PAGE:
It's increasingly harder to figure out what belongs in this column and what doesn't, to comb through releases week after week with no real concept of what'll make it out of the world that Freak Scene covers and breaking through to a wider audience that might not normally be into "weird" music. In the past week alone, I've listened to a whole host of really great records that are pretty out there, but in appealing ways. It wouldn't be possible to write about all of them in one column, but here's three of note.
Weed, Deserve (out September 10th via Couple Skate)
Considering this column is called Freak Scene, which is also the name of a Dinosaur Jr. song, it seems fitting to write about a band that owes at least a little bit to the masters of laconic fuzz jams. Weed are a Vancouver-based band that cloaks everything they do in layers of feedback and a heavy dose of sludge. The trick, though, is that there are actual choruses here—really huge ones that are just barely intelligible. The Dinosaur Jr. comparisons don't hold up too well beyond the surface, because where that band made not giving a shit heartbreaking to the point that you realized that they actually kinda gave a shit, Weed sound like the music they're making is their entire lives. The riff on "Set Me Back" alone feels like an instant classic, and "Silent Partner" is a pounding, colossal breakup jam. I think? It could also be about unrequited love, or not being noticed. Or neither of those things. It doesn't matter, because Weed manage to coax melancholy moments from the most imposing sounds. Insert your own meaning.
Various Artists, I Am The Center: Private Issue New Age in America, 1950-1990 (out October 29th via Light in the Attic)
This compilation is basically the roots of this entire column. It's an essential document if you still think of new age music as just corny bird samples with, like, Enya singing over the top. Which is not to say there aren't corny moments on here! That's what happens when you document 40 years of crystal-obsessed weirdos making music that's pretty much meant to calm you down. I can't say I'm going to be returning to Joanna Brouk's "Lifting Off" too often, which is heavy on fluttering flute, but in general this is a great overview of some of the big new age names—Laraaji, Iasos—as well as some supremely forward-thinking stuff from lesser-known characters. There's no Ray Lynch on here (his Deep Breakfast album is worth a listen if you're at all interested in this stuff), but he doesn't need to be here. Constance Demby's proto-Julianna Barwick "Om Mani Padme Hum" is so warm it feels like you could melt inside it, while Aeoliah's "Tien Fu: Heaven's Gate" is full of completely fried guitar solos over piercing whistles. It's still pretty relaxing though. It never occurred to me that a new age compilation was something I needed in my life in 2013, but I'm not sure what I'd do without it now that I have it.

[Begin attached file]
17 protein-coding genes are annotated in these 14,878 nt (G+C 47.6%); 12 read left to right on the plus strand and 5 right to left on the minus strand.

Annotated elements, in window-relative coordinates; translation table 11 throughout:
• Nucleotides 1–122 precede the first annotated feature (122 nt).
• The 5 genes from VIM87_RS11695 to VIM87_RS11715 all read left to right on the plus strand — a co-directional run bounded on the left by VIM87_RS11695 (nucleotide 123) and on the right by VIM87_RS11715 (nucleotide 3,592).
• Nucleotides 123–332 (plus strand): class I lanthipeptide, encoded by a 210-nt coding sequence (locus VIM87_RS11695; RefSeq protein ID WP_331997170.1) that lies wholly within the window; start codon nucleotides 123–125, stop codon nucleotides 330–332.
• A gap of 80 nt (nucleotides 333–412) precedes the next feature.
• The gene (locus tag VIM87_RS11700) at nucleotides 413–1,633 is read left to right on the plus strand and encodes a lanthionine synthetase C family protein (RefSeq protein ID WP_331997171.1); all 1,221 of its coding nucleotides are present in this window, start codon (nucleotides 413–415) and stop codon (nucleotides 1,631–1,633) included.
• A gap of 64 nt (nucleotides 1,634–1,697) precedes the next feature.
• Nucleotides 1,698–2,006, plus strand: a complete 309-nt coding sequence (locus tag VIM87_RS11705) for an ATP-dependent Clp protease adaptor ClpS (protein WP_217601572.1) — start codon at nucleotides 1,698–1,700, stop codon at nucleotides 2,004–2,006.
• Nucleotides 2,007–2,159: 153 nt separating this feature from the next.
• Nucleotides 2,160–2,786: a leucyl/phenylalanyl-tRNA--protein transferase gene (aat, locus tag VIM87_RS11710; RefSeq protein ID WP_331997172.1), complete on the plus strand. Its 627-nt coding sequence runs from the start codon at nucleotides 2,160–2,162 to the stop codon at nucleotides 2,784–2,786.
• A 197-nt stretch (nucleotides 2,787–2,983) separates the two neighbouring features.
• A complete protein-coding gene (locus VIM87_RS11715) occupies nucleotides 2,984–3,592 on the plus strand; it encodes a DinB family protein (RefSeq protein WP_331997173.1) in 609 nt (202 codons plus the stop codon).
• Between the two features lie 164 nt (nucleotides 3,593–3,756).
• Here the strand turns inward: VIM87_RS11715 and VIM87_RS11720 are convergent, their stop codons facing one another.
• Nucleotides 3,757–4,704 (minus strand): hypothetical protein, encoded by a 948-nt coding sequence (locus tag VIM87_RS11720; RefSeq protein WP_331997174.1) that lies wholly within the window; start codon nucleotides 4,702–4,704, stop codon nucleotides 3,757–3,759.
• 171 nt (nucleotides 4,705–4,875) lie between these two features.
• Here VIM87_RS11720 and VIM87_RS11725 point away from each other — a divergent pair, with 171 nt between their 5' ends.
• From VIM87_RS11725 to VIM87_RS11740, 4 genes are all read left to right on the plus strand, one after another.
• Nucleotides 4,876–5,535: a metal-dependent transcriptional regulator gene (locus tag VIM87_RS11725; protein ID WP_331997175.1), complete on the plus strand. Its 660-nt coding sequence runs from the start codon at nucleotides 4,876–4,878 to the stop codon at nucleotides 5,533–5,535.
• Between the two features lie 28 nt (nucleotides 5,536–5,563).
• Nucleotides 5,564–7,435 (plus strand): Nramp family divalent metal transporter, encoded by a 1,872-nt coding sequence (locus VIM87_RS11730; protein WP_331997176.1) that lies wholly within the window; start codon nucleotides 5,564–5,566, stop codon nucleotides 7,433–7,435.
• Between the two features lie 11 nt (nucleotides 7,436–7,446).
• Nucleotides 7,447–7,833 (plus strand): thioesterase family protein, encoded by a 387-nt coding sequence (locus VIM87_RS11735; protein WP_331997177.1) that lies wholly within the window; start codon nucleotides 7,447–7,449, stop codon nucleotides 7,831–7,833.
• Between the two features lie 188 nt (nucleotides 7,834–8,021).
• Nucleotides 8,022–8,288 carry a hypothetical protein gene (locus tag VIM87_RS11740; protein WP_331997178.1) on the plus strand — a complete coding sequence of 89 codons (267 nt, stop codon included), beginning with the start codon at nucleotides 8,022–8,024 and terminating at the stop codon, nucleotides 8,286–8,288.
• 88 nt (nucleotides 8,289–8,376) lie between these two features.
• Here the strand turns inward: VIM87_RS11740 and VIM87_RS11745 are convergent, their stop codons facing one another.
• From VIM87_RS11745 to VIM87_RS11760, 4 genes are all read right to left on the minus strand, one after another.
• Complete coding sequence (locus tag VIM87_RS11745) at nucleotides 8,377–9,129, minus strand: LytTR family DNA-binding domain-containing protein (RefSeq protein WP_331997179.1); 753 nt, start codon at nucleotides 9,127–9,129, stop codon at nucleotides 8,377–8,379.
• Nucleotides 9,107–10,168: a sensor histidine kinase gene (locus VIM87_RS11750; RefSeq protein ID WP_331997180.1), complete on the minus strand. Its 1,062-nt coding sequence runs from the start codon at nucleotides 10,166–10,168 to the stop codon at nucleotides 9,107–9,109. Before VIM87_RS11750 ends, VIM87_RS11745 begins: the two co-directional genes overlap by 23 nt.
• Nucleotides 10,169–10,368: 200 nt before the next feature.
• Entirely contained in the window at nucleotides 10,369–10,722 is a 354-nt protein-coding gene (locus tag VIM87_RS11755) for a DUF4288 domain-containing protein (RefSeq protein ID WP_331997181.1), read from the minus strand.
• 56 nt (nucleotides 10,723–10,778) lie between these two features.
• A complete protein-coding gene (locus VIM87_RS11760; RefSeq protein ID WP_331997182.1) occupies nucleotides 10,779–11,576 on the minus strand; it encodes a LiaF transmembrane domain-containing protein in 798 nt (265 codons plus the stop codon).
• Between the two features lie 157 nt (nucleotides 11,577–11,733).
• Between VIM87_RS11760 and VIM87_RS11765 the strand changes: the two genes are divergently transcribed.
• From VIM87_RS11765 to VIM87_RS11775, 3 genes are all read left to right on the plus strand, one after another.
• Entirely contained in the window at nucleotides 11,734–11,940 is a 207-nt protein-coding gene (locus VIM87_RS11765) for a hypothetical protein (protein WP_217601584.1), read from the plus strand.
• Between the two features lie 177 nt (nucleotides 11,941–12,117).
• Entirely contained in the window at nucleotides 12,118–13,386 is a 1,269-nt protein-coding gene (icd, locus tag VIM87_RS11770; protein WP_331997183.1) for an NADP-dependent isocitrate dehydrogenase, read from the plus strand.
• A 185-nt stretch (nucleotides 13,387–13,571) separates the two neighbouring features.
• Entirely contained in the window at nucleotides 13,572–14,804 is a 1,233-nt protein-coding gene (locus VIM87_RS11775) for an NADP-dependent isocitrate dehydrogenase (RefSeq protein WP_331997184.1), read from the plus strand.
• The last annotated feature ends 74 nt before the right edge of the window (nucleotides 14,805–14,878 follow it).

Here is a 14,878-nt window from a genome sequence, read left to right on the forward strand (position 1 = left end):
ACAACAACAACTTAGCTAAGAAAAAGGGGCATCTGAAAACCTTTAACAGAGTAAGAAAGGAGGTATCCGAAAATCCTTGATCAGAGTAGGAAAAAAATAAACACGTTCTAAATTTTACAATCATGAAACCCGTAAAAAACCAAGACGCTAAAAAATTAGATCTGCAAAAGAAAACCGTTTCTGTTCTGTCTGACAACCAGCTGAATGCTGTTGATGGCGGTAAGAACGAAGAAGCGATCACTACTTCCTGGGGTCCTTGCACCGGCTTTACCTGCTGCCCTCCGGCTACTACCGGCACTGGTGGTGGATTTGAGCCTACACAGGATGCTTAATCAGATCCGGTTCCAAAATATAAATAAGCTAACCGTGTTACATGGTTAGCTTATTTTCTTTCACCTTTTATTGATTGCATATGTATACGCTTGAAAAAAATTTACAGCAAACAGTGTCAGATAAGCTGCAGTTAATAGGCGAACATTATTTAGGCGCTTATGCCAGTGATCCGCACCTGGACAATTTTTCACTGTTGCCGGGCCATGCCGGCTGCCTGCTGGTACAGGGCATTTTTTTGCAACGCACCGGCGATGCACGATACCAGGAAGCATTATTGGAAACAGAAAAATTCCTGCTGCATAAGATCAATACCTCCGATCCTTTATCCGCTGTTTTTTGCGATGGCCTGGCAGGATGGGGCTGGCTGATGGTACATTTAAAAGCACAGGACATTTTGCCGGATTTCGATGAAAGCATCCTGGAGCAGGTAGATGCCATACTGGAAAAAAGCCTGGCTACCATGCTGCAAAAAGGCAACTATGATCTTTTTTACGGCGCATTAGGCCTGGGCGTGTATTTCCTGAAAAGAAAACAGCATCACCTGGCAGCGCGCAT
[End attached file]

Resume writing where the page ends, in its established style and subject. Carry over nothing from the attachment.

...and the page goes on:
Chris Forsyth, Solar Motel (out October 29th via Paradise of Bachelors)
So far this week I have written about a double album that features multiple songs with actual waterfalls making prominent appearances and also a band called Weed. Just Weed. Nothing else. Clearly, this is a heady edition of Freak Scene, so it seemed appropriate to bring up Chris Forsyth's Solar Motel, which is a four-song collection of heavy psychedelic stuff from Forsyth, backed by a few former members of War on Drugs and Spacin'. It's a robust album, prone to multiple minutes of knotted guitars, stumbling over each other to disorienting effect. The highlight is "Solar Motel Part III," which, after over 20 minutes of sunburned heaviness, offers some respite. It's a calm, almost pastoral track that builds into a tense stomp that doesn't pay off until the last two minutes. The freewheeling, wild moments of the earlier songs are great, but when Forsyth zooms in on a couple ideas at a time, instead of all of them at once, it's close to transcendent.